During a group training for work the other day, an icebreaker was posed of what our favorite Christmas memory was.
I was hoping I wasn’t going to be called on, so of course, I was.
I stammered through my answer, as I hate having to speak in front of a group, and gave a generic, standard response.
In reality, there wasn’t just one favorite Christmas.
Our traditions were not the grand, big gestures some have but they were ours.
It included the gigantic Christmas stocking Granny made for me that had to be at least three feet long. Made of some heavy-duty red felt and white docking, it was sturdy enough to hold any and everything that was put in it.
Instead of Barbies or dolls, Granny filled it with puzzles, games, and her childhood treasures of oranges, apples, nuts, and peppermint sticks.
There was waiting for the Wish Book to come out each year and going to the Sears in town to pick it up.
It was an event and people would be lined up waiting to pick up that special catalog that no doubt drove a large percentage of Sears’ sales each year. Granny would even call to find out when it would be available so we would get it early enough so the items I wanted would still be in stock.
I can even remember hearing Granny calling to order a Lite Bright and a guitar for me one year, with me opening the Lite Bright a week before Christmas much to her fury because I simply needed more sparkly lights in my life.
The light poles in the parking lot of the Piggly Wiggly would be wrapped with green and red decorations, letting us know Santa would be visiting our little town soon.
Sometimes, he was in the brick little
police booth that sat in front of the courthouse downtown, overlooking Broad
Street. I was leery of this fact when Mama would take me. Why was he in the
police booth? Wasn’t that just for the officers?
“He’s getting his naughty and nice lists from the police,” Mama said. “He’s got to verify his information.”
Once, he arrived by helicopter, making me worry something was wrong with his reindeer.
“They alright,” Granny reassured me. “They just can’t see during the day. Rudolph’s nose won’t light up if the sun’s out.”
Her excuse was not questioned, and I planned the rest of my month around that event.
There was the year I got a Cocker Spaniel puppy I named Lassie, and the year of the counterfeit Cabbage Patch dolls.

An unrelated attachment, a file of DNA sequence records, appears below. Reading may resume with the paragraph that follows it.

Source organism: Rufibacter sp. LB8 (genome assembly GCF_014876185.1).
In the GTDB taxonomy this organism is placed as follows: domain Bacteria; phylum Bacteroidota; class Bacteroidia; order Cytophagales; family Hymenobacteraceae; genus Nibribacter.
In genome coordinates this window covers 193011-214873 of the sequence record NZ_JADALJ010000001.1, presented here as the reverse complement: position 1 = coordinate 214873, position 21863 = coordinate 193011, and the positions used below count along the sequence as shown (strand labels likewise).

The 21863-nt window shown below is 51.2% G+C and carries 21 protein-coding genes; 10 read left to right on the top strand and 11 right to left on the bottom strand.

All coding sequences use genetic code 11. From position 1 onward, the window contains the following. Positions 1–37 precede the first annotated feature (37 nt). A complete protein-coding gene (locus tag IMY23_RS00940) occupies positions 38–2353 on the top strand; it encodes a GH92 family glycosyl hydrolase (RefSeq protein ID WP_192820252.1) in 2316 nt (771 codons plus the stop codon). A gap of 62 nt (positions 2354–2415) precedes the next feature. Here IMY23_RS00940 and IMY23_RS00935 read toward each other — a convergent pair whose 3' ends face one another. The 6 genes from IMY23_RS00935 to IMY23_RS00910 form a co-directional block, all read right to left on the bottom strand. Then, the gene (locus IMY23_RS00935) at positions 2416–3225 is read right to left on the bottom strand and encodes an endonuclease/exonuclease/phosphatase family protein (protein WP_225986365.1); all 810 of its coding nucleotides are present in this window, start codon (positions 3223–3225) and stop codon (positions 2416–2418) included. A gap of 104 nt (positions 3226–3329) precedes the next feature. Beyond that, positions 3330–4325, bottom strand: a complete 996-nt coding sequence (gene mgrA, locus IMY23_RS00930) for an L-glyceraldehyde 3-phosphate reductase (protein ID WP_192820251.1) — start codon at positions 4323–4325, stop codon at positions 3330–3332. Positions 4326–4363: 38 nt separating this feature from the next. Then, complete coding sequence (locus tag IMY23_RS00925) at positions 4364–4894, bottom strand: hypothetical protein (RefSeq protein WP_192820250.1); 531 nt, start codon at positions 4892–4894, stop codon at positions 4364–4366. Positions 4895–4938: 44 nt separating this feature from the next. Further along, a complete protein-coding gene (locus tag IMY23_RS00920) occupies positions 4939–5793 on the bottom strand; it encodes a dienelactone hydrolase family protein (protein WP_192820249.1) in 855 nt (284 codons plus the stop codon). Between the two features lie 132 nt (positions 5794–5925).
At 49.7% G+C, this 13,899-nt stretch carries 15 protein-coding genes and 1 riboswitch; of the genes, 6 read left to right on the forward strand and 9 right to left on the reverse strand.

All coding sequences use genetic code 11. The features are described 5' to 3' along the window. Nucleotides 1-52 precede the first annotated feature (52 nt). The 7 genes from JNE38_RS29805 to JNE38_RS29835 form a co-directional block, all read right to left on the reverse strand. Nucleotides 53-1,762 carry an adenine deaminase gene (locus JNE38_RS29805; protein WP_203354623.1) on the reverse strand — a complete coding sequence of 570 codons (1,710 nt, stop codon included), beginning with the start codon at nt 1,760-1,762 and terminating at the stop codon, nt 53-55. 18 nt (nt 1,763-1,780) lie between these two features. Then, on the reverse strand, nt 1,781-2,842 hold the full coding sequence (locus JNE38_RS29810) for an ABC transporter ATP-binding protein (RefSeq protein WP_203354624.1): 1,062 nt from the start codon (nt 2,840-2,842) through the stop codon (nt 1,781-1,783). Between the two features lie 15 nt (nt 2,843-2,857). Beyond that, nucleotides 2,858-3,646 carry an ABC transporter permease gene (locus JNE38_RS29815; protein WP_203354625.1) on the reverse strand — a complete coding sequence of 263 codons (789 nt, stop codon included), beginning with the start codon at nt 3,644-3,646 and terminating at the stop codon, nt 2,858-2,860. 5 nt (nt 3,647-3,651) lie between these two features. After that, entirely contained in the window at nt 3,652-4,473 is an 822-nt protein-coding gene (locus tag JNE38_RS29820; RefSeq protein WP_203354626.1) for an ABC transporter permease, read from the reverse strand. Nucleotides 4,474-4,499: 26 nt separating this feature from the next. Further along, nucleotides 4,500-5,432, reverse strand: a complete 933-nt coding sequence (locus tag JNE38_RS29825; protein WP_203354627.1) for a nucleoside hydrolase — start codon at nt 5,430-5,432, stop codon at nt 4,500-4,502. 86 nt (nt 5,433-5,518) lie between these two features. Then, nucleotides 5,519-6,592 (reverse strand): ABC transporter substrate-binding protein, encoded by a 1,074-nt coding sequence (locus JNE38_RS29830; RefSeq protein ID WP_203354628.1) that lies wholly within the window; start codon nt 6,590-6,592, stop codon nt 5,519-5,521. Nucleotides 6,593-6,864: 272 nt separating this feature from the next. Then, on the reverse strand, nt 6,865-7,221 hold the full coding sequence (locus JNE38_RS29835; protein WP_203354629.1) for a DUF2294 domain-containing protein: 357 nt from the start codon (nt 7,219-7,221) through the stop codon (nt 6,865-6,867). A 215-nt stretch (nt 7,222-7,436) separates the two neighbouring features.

One year, I was certain I saw Santa peeking in on me through the window to make sure I was asleep.
It was little banks filled with change to turn in for Lottie Moon offerings, it was getting ready for Christmas at the church with the children’s play and choir, and Granny making small stockings and filling them with candy for the kids in her nursery.
It was my grandfather’s niece, Marian, along with a few other relatives on Pop’s side, spending the day with us, into night, as they sat around the kitchen table playing cards.
The Christmas trees were cut from the land behind our house, and Granny would make it gaudy with tinsel and those red and green garlands, turning the scrawny side towards the back against the wall. One year, the tree was scrawny all over, but Granny filled it out with every last bit of her trimmings.
When the cat took to toppling it to the ground, she sat the trunk in a five-gallon bucket and anchored it with rocks, leaving Capt. Jim Kirk the only option of climbing up inside the tree and being part of the decorations.
Christmas meant Granny hid her gifts in her chifforobe and I knew they were in there because that was the only time she locked it.
It was also the time I would take my chances by finding her key in her top dresser drawer to unlock it so I could see what I was getting.
One year, Pop caught me a couple of weeks before Christmas, and when he found out, he became my partner in crime as he wanted to see what he was getting too.
We both sat with our disappointment for weeks, not knowing the old gal was on to us and hid our big gifts some place else.
But how could that all be summed up in one little soundbite?
I couldn’t. Not even close. And no one would probably understand what all of those moments meant to me, to us.
It wasn’t just one specific Christmas; it was just a great big happy blur meshed together. None of them were fancy. If anything, they were quite simple.
But to me, they were all parts of the best Christmases ever.